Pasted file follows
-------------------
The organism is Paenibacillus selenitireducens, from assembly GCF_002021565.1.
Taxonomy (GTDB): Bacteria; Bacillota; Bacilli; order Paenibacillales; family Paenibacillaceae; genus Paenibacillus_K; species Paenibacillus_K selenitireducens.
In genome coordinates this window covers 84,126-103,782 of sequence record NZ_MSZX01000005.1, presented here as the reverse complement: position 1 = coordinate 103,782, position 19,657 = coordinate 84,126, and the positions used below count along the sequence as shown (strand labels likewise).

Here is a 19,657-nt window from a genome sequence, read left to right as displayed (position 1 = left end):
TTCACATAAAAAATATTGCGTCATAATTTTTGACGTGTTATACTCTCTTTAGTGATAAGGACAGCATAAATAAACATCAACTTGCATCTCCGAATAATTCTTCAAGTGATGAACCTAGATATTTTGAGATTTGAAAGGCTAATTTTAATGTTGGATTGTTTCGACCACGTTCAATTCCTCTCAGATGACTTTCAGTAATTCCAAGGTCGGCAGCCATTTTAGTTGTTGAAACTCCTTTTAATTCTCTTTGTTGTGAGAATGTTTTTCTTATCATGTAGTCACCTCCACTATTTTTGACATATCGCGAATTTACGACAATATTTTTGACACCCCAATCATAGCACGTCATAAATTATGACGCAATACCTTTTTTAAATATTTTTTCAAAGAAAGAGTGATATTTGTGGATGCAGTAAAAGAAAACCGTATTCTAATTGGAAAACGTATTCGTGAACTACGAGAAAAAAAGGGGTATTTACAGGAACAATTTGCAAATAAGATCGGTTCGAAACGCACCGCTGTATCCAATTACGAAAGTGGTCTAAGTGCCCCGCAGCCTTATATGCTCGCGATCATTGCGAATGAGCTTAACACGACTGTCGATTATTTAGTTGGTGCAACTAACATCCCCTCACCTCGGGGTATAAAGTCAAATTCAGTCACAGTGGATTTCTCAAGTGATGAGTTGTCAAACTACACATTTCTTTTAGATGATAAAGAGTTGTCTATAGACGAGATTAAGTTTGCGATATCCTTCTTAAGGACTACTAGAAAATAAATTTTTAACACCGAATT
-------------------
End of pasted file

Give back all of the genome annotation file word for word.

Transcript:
The organism is Paenibacillus selenitireducens, from assembly GCF_002021565.1.
Taxonomy (GTDB): Bacteria; Bacillota; Bacilli; order Paenibacillales; family Paenibacillaceae; genus Paenibacillus_K; species Paenibacillus_K selenitireducens.
In genome coordinates this window covers 84,126-103,782 of sequence record NZ_MSZX01000005.1, presented here as the reverse complement: position 1 = coordinate 103,782, position 19,657 = coordinate 84,126, and the positions used below count along the sequence as shown (strand labels likewise).

Here is a 19,657-nt window from a genome sequence, read left to right as displayed (position 1 = left end):
TTCACATAAAAAATATTGCGTCATAATTTTTGACGTGTTATACTCTCTTTAGTGATAAGGACAGCATAAATAAACATCAACTTGCATCTCCGAATAATTCTTCAAGTGATGAACCTAGATATTTTGAGATTTGAAAGGCTAATTTTAATGTTGGATTGTTTCGACCACGTTCAATTCCTCTCAGATGACTTTCAGTAATTCCAAGGTCGGCAGCCATTTTAGTTGTTGAAACTCCTTTTAATTCTCTTTGTTGTGAGAATGTTTTTCTTATCATGTAGTCACCTCCACTATTTTTGACATATCGCGAATTTACGACAATATTTTTGACACCCCAATCATAGCACGTCATAAATTATGACGCAATACCTTTTTTAAATATTTTTTCAAAGAAAGAGTGATATTTGTGGATGCAGTAAAAGAAAACCGTATTCTAATTGGAAAACGTATTCGTGAACTACGAGAAAAAAAGGGGTATTTACAGGAACAATTTGCAAATAAGATCGGTTCGAAACGCACCGCTGTATCCAATTACGAAAGTGGTCTAAGTGCCCCGCAGCCTTATATGCTCGCGATCATTGCGAATGAGCTTAACACGACTGTCGATTATTTAGTTGGTGCAACTAACATCCCCTCACCTCGGGGTATAAAGTCAAATTCAGTCACAGTGGATTTCTCAAGTGATGAGTTGTCAAACTACACATTTCTTTTAGATGATAAAGAGTTGTCTATAGACGAGATTAAGTTTGCGATATCCTTCTTAAGGACTACTAGAAAATAAATTTTTAACACCGAATT